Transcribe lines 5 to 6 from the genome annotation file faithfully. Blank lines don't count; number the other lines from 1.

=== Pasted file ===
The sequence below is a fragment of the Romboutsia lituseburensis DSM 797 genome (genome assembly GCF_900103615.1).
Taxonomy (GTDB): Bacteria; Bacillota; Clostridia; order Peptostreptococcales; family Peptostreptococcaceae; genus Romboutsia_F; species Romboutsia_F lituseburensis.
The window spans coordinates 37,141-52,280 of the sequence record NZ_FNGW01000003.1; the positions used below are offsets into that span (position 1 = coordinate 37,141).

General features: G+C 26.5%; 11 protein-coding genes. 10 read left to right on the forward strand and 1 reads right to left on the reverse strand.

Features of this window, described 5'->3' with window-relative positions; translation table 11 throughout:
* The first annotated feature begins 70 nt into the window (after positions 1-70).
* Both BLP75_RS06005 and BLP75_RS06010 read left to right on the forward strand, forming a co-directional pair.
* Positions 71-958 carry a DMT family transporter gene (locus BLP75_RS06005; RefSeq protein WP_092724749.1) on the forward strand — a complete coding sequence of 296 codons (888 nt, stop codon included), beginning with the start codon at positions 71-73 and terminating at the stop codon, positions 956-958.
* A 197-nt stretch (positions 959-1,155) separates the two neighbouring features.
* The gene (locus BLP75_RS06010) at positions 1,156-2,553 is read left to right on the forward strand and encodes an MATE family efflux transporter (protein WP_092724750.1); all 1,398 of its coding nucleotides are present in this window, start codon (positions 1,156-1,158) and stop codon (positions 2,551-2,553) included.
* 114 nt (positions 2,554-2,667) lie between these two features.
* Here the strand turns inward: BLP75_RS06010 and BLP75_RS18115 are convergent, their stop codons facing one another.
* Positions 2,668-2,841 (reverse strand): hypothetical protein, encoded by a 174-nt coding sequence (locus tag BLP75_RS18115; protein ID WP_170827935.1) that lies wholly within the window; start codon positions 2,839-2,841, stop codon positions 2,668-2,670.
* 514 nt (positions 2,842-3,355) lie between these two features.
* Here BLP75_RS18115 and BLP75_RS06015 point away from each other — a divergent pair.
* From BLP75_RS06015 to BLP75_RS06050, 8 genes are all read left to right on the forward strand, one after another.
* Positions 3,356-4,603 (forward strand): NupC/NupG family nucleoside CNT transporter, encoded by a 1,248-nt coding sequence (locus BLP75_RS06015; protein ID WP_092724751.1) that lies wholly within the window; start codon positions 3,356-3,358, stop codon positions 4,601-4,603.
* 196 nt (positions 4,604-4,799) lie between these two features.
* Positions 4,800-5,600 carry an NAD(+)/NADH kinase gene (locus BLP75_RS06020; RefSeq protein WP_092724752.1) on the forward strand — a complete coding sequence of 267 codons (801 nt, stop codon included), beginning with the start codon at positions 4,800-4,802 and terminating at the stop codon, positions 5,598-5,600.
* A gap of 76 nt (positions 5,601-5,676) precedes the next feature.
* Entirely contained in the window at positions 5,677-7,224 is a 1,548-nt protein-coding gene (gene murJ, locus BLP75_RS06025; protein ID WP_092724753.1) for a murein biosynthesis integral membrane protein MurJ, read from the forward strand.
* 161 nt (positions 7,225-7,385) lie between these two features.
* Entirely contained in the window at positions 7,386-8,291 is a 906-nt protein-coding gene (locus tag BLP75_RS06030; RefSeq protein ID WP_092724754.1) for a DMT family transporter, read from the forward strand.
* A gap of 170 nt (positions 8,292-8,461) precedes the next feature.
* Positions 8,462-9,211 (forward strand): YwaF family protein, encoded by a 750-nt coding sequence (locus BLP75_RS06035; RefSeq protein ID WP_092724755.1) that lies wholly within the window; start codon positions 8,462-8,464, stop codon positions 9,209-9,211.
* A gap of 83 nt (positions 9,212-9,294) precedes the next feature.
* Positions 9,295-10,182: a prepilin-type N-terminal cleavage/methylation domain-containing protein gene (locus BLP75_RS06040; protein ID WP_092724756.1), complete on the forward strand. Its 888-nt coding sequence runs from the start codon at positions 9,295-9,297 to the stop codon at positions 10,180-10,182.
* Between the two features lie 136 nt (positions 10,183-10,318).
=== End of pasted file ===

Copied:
Features of this window, described 5'->3' with window-relative positions; translation table 11 throughout:
* The first annotated feature begins 70 nt into the window (after positions 1-70).